Monday, June 19, 2017

A FEW TRUTHS I KNOW – To My Beloved Grandchildren

Here are some things I’ve found to be true. You will not be able to wrap these words in your own truth until you are old enough to have seen their meaning for yourself, perhaps many times. But I hope that even a cursory look at them now might help open your heart and mind to them then.

Just because I—or you—know these truths, doesn’t mean they will be easy to live by; for some you will be trying your whole life. Merely caring enough to do so will make you a better person.

                                       ~  //  ~        ~  //  ~        ~  //  ~

  • What you see has more to do with what’s inside you than with what’s right in front of your eyes. People see what they expect to see. Expect beauty and goodness.
  • What you think or say is not who you are. What you do is who       you are.
  • You are not always in control. Sometimes other people get a turn. Often Nature will be in charge. And once in a while there's no choice but leaving it to pure dumb luck.
  • There are some outcomes whose realization depends not on trying harder to make them happen, but on having the patience and faith to LET them happen. You turn them over to a wisdom that’s greater than yours, and you’ll be surprised at how often things turn out for the best.

  • No matter what anyone may say, no matter what the daily news appears to show, the world and our fellow human beings are essentially kind and beautiful. Others have their own reasons for wanting you to doubt this. Don’t listen to them; keep expecting only the best of life.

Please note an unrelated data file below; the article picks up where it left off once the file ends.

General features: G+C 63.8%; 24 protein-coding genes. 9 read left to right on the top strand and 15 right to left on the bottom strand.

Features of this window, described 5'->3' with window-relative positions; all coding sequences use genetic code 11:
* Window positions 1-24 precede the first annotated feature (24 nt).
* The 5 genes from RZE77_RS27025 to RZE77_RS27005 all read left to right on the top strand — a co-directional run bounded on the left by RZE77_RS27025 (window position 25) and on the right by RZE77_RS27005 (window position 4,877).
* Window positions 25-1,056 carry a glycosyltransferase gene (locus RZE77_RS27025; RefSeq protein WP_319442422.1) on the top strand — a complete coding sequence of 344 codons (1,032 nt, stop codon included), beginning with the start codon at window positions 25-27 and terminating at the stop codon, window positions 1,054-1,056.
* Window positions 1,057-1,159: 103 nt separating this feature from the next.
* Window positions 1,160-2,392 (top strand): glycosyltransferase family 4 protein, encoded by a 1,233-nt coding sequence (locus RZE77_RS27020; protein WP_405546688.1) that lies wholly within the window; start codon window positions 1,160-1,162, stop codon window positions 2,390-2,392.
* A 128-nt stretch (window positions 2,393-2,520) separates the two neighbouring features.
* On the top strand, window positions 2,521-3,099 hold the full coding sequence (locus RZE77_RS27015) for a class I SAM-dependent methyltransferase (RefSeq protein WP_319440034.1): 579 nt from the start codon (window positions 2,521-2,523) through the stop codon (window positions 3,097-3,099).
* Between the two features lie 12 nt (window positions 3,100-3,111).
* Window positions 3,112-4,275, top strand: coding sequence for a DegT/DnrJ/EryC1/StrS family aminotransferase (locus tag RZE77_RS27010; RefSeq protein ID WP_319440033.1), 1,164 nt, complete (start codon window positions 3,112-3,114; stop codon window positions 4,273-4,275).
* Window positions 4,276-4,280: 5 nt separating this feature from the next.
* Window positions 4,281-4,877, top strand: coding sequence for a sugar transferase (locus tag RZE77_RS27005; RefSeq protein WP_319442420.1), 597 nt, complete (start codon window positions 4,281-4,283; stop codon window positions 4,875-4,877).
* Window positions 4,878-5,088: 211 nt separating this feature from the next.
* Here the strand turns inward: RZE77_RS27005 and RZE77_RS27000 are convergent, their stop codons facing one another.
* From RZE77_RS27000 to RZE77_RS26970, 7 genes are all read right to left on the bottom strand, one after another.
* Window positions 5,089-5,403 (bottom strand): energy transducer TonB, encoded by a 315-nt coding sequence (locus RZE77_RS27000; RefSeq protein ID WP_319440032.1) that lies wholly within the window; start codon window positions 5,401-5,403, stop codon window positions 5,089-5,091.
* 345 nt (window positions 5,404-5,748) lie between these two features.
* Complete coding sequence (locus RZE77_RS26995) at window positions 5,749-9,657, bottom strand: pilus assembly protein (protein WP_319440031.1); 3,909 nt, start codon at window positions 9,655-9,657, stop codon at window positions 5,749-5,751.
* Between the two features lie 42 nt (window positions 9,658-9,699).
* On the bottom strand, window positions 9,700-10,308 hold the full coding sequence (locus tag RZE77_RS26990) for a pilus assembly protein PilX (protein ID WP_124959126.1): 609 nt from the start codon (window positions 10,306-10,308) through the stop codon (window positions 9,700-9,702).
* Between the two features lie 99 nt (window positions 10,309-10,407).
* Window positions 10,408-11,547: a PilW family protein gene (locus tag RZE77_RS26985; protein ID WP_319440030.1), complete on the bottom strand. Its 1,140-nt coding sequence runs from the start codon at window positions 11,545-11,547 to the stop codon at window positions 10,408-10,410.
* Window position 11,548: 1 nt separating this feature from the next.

• In those rare instances where someone abuses that faith and threatens your health, freedom or peace, fight back as hard as you can. But do so not in fear, but as a wise parent disciplines a child—with calm, confident authority.
  • Attention is a zero-sum game: however many tasks you juggle, the sum total of your focus can never exceed 100 percent. Whenever possible, do one thing at a time and do it all the way.
  • There are many challenges whose solutions may prove to lie just beyond—perhaps even opposite—what you’ve been taught all your life. Welcome those chances to learn new ways; listen to your inborn curiosity, creativity and good instincts.
  • Whatever your spiritual beliefs, a fundamental truth that encompasses nearly all faiths is that none of us is alone. We are as one with every other living creature and with the earth. There is a constant, immutable love in this reality. You are loved by Creation—no matter what.

  • Pain, loss and sadness, like lousy weather, are parts of life. They’re given to us as opportunities to grow and to help. Storms remind us how wonderful the clear, sunny days are.
  • Take care of your body; it’s the only one you’ll ever have. Other people—or even your own emotions—may tempt you to abuse it, but choose instead to listen to your body. It will tell you what it needs.
  • People will have all kinds of opinions and warnings about what’s best for you—always do this; never eat that—but often the best advise is: everything in moderation.
  • Live in the moment as much as possible. Acknowledge the past for its lessons, but do not regret it. Prepare for the future, but do not fear it. The only time that’s real is now.
  • No matter how unsure and self-conscious you may feel, no matter how much you might envy others for being more attractive, accomplished or confident, know that many of them see you in that same way. Few will ever tell you this, but it is the truth.


         Seek a point of view—and a mindset— 

         from which you can see things as if for 
         the first time.